"We lost an edge, and we never got it back," Collins said. "Disappointing to me because I didn't feel the juice I normally feel from our group."
Collins went on to say he'd worried about the energy level for a noon game, letting slide the fact that it was 9 a.m. Sacramento time. The Kings didn't look all that energized, either. They just saw an opportunity in the Sixers' lack of focus and cashed in.
But then, Collins knows better than anyone how tough this next step is. He has been a head coach for three other NBA teams. He coached the Chicago Bulls for three of the early Michael Jordan seasons, getting them from 40 wins to 50 and then 47. Phil Jackson took over, won 55 games in 1989-90, and then won the first of six championships the next year.
In Detroit, Collins took the Pistons to 46 wins in his first season and 54 in the second. Both ended with first-round playoff losses and he was fired the next year with a 21-24 record. He didn't have much time or talent in Washington.
His results with these Sixers have been nearly magical, and he is the only reasonable candidate for coach of the year honors. He took over a mess and he fielded a respectable NBA team that has begun to ignite some real interest in this tough-to-impress sports town. Attendance for a Sunday noon tipoff against a nothing opponent was 16,235.
It was a perfect opportunity for this team to live up to its burgeoning reputation. Sandwiched between tough road games against the Miami Heat (Friday) and Chicago Bulls (Monday), it was more than that. It was a needed win.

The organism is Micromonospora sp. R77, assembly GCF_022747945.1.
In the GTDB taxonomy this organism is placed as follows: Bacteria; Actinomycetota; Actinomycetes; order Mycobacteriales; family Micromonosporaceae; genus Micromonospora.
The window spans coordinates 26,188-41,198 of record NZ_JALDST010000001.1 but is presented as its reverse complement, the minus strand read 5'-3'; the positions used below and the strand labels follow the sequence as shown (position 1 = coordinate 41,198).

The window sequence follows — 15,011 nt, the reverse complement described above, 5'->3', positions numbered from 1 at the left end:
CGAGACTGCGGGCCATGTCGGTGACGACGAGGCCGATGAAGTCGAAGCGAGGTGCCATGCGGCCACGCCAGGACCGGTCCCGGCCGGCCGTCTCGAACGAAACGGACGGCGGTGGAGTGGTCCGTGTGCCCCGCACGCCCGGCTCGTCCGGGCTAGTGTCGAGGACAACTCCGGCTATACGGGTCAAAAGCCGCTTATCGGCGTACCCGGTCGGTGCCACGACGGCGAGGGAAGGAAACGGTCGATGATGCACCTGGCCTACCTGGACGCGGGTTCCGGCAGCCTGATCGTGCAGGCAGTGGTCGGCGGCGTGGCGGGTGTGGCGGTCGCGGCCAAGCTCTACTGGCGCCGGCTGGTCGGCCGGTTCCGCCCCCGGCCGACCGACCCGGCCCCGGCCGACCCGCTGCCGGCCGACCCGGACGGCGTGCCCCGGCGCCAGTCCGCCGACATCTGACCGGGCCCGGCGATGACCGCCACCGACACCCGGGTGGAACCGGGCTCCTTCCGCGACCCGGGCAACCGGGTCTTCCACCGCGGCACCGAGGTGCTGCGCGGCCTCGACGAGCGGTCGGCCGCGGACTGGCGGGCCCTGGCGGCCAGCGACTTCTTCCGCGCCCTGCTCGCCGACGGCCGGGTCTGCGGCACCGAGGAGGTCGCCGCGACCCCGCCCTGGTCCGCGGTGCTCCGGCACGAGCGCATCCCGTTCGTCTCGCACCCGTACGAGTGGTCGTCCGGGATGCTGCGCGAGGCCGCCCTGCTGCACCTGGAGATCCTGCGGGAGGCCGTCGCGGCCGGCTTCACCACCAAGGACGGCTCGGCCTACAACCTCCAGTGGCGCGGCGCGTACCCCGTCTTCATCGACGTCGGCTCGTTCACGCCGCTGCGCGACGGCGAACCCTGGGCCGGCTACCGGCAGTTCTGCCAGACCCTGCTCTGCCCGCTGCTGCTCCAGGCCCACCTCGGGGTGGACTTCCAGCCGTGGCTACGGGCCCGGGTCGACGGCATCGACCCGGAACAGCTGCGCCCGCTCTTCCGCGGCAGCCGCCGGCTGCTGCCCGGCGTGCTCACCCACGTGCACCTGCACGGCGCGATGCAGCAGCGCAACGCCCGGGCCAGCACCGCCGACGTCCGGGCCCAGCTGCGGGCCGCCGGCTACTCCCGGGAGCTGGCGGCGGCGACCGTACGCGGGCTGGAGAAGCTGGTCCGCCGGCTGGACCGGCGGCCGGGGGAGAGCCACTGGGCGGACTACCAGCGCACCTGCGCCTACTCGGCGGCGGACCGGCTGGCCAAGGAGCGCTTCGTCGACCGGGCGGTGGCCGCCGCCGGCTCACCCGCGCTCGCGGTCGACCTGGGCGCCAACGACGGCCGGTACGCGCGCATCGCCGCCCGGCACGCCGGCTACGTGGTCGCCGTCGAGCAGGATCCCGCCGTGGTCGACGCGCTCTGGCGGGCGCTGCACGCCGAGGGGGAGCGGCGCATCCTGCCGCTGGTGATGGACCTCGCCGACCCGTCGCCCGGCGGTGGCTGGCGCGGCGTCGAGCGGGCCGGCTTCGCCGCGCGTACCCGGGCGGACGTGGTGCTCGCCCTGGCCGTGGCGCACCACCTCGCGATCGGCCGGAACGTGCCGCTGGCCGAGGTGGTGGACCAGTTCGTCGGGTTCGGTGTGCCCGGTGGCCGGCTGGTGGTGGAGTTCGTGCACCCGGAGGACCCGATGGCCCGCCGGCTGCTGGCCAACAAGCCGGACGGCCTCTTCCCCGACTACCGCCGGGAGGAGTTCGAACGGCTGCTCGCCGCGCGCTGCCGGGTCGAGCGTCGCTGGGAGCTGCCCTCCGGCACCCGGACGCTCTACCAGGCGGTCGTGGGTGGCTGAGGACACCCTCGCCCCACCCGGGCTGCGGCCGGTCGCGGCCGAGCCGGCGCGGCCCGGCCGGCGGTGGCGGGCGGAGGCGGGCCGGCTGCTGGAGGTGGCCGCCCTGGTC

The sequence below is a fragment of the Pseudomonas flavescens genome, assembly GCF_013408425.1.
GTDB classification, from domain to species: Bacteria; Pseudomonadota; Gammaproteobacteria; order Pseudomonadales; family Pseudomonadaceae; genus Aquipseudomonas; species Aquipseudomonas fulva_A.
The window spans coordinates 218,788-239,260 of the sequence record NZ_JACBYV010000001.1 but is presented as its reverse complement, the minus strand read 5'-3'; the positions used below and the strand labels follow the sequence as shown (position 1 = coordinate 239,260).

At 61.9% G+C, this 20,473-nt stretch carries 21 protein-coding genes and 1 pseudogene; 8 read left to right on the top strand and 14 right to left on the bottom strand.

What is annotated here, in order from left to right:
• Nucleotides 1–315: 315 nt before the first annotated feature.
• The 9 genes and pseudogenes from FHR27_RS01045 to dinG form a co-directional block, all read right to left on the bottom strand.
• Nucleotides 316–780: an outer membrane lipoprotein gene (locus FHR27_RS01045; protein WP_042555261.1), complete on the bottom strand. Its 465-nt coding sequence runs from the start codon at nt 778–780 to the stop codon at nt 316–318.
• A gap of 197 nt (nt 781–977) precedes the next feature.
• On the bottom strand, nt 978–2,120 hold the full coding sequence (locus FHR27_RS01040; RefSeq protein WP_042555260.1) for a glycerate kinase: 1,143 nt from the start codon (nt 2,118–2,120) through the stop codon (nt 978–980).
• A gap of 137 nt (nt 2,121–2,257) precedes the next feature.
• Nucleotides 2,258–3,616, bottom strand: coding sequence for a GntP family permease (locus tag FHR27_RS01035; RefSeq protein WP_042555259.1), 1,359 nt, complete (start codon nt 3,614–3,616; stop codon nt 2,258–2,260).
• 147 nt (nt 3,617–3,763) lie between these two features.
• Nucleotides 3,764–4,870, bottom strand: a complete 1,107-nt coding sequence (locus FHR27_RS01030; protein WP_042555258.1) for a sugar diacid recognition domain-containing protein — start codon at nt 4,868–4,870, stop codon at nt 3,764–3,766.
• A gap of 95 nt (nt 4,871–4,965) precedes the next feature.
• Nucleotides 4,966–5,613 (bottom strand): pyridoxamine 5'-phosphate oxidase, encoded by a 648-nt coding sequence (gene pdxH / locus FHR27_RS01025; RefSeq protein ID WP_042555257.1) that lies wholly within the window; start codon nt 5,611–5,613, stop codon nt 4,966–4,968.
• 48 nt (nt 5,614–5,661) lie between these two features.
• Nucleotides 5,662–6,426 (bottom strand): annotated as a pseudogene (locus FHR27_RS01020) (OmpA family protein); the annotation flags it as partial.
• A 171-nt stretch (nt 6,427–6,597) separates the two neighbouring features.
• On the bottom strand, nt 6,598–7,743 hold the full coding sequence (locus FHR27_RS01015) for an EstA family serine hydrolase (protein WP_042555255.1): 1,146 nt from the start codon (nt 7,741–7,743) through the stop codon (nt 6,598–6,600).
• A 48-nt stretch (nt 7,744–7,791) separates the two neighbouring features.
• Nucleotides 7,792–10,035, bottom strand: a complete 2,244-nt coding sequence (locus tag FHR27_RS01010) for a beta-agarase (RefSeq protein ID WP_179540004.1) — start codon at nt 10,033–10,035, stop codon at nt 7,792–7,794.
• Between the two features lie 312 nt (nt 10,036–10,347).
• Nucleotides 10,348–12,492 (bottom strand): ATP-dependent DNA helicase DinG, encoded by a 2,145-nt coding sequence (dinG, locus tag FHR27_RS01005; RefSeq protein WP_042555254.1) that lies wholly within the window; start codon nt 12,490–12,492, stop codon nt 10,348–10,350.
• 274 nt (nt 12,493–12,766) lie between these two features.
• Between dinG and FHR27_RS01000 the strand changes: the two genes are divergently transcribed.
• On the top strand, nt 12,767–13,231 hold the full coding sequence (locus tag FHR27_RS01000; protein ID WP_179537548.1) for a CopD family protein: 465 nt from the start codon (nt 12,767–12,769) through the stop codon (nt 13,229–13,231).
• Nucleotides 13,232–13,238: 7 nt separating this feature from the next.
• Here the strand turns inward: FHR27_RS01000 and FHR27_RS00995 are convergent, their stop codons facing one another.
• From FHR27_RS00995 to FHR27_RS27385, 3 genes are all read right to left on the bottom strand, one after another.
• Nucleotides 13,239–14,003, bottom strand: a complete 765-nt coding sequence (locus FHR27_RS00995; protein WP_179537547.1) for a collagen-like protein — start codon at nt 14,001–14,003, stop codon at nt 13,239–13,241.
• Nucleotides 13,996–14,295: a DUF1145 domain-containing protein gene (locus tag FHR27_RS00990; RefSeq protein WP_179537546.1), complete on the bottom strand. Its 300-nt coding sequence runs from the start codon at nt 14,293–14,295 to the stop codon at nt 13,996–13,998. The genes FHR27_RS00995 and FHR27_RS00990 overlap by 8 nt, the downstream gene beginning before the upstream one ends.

And the Sixers managed to lose it three different ways. They blew an early 11-point lead, they blew a five-point lead with two minutes left in regulation, and they lost the overtime period forced by Lou Williams' three-pointer at the buzzer.
"This was not a good day," Collins said.
The coach didn't emerge for his postgame news conference for nearly a half hour, allowing most of his players to get out of the locker room before those awful reporter types came in and asked about the defensive miscues and sloppy ballhandling. Only veterans Williams and Elton Brand were around to discuss the game.
Coincidence? Maybe. Or maybe Collins thought it best to herd his young players onto the charter to Chicago without having his own message diluted. In the third quarter, after a couple of loose balls - hustle plays - went to Sacramento, Collins took his young guards, Jrue Holiday and Jodie Meeks, out of the game.
"It was really the intangibles," Brand said, "like getting loose balls. It's five loose balls at the beginning of the third quarter. They got two of them for three-point plays. We wanted to jump on those balls and have that energy. We looked at them as a Sacramento team that we beat handily at their place by 30-plus points, but that's not this team."
Ah, but it is. Collins also sang the praises of the mighty Kings, who are playing without the burden of a looming playoff run. Loose teams can be dangerous. Good teams take care of such teams, especially at home. And teams with pretensions to being better than good don't let such teams up after getting 11-point leads.
So it was a bad loss. But as a slap in the face, maybe it will serve Collins well as a teaching moment. It was telling that he cut off one question in his news conference, and it was one about whether a loss like this can affect his team's confidence.
"I don't worry about that," Collins said quickly, as if trying to wave the whole concept of doubt out of the air. "We've played 73 games. We've been through some tough losses and you can see we've bounced back."
It takes more than that as the playoffs approach, though. Brand talked about wanting to go into the postseason strong, not merely backing in and being happy to be there. That's the way the really good teams think.
This team hasn't arrived at that level. Not yet. It proved that much Sunday.
Follow columnist Phil Sheridan on Twitter at twitter.com/SheridanScribe.
Read his blog at http:// go.philly.com/philabuster or his recent columns at http://go.philly.com/philsheridan